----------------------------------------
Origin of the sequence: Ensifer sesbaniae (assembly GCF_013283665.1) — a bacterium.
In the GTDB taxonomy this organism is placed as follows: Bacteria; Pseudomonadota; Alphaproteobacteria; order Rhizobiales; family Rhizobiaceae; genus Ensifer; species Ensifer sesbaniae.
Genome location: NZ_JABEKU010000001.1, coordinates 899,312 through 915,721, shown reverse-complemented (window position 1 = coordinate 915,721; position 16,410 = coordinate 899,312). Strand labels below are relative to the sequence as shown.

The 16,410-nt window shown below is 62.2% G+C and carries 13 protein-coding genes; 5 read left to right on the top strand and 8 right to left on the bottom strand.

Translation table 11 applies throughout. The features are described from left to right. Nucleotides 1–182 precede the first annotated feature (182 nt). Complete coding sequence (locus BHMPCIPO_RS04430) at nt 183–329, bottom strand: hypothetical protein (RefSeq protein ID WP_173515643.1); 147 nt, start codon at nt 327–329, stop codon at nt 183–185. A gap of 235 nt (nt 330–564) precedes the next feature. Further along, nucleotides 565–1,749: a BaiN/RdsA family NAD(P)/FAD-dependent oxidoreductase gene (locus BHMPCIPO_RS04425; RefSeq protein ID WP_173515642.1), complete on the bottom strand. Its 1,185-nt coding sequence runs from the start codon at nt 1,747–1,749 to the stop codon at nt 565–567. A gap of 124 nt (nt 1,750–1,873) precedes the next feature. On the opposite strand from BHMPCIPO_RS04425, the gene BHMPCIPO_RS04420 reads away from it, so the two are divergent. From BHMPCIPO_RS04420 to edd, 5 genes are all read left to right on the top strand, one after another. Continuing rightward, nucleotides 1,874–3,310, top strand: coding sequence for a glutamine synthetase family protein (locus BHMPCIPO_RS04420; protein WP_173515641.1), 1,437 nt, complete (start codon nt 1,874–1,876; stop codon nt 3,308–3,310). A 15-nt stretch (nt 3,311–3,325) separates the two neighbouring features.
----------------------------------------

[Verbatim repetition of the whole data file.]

Origin of the sequence: Ensifer sesbaniae (assembly GCF_013283665.1) — a bacterium.
In the GTDB taxonomy this organism is placed as follows: Bacteria; Pseudomonadota; Alphaproteobacteria; order Rhizobiales; family Rhizobiaceae; genus Ensifer; species Ensifer sesbaniae.
Genome location: NZ_JABEKU010000001.1, coordinates 899,312 through 915,721, shown reverse-complemented (window position 1 = coordinate 915,721; position 16,410 = coordinate 899,312). Strand labels below are relative to the sequence as shown.

The 16,410-nt window shown below is 62.2% G+C and carries 13 protein-coding genes; 5 read left to right on the top strand and 8 right to left on the bottom strand.

Translation table 11 applies throughout. The features are described from left to right. Nucleotides 1–182 precede the first annotated feature (182 nt). Complete coding sequence (locus BHMPCIPO_RS04430) at nt 183–329, bottom strand: hypothetical protein (RefSeq protein ID WP_173515643.1); 147 nt, start codon at nt 327–329, stop codon at nt 183–185. A gap of 235 nt (nt 330–564) precedes the next feature. Further along, nucleotides 565–1,749: a BaiN/RdsA family NAD(P)/FAD-dependent oxidoreductase gene (locus BHMPCIPO_RS04425; RefSeq protein ID WP_173515642.1), complete on the bottom strand. Its 1,185-nt coding sequence runs from the start codon at nt 1,747–1,749 to the stop codon at nt 565–567. A gap of 124 nt (nt 1,750–1,873) precedes the next feature. On the opposite strand from BHMPCIPO_RS04425, the gene BHMPCIPO_RS04420 reads away from it, so the two are divergent. From BHMPCIPO_RS04420 to edd, 5 genes are all read left to right on the top strand, one after another. Continuing rightward, nucleotides 1,874–3,310, top strand: coding sequence for a glutamine synthetase family protein (locus BHMPCIPO_RS04420; protein WP_173515641.1), 1,437 nt, complete (start codon nt 1,874–1,876; stop codon nt 3,308–3,310). A 15-nt stretch (nt 3,311–3,325) separates the two neighbouring features.